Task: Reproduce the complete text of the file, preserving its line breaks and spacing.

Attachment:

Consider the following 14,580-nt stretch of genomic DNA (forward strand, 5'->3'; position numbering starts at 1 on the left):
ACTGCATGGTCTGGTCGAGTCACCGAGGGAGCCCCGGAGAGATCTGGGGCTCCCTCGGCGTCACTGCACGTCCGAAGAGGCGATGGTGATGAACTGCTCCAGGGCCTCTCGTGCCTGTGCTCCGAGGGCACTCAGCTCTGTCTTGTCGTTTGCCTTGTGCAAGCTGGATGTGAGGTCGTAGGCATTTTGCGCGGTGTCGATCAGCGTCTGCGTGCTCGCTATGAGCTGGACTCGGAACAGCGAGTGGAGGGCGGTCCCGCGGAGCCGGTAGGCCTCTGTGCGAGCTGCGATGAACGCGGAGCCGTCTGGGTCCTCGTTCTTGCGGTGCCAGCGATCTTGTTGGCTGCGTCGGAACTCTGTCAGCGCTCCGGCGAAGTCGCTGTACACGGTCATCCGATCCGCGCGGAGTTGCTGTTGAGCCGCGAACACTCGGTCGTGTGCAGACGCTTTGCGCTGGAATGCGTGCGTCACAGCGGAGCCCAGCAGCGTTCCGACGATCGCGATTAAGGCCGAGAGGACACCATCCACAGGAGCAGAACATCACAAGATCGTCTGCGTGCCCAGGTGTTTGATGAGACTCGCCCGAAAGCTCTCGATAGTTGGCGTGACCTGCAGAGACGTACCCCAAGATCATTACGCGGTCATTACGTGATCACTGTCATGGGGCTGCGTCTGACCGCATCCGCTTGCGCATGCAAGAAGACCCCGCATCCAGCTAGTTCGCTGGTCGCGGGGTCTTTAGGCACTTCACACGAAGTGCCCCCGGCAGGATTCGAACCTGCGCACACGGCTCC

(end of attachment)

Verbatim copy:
Consider the following 14,580-nt stretch of genomic DNA (forward strand, 5'->3'; position numbering starts at 1 on the left):
ACTGCATGGTCTGGTCGAGTCACCGAGGGAGCCCCGGAGAGATCTGGGGCTCCCTCGGCGTCACTGCACGTCCGAAGAGGCGATGGTGATGAACTGCTCCAGGGCCTCTCGTGCCTGTGCTCCGAGGGCACTCAGCTCTGTCTTGTCGTTTGCCTTGTGCAAGCTGGATGTGAGGTCGTAGGCATTTTGCGCGGTGTCGATCAGCGTCTGCGTGCTCGCTATGAGCTGGACTCGGAACAGCGAGTGGAGGGCGGTCCCGCGGAGCCGGTAGGCCTCTGTGCGAGCTGCGATGAACGCGGAGCCGTCTGGGTCCTCGTTCTTGCGGTGCCAGCGATCTTGTTGGCTGCGTCGGAACTCTGTCAGCGCTCCGGCGAAGTCGCTGTACACGGTCATCCGATCCGCGCGGAGTTGCTGTTGAGCCGCGAACACTCGGTCGTGTGCAGACGCTTTGCGCTGGAATGCGTGCGTCACAGCGGAGCCCAGCAGCGTTCCGACGATCGCGATTAAGGCCGAGAGGACACCATCCACAGGAGCAGAACATCACAAGATCGTCTGCGTGCCCAGGTGTTTGATGAGACTCGCCCGAAAGCTCTCGATAGTTGGCGTGACCTGCAGAGACGTACCCCAAGATCATTACGCGGTCATTACGTGATCACTGTCATGGGGCTGCGTCTGACCGCATCCGCTTGCGCATGCAAGAAGACCCCGCATCCAGCTAGTTCGCTGGTCGCGGGGTCTTTAGGCACTTCACACGAAGTGCCCCCGGCAGGATTCGAACCTGCGCACACGGCTCC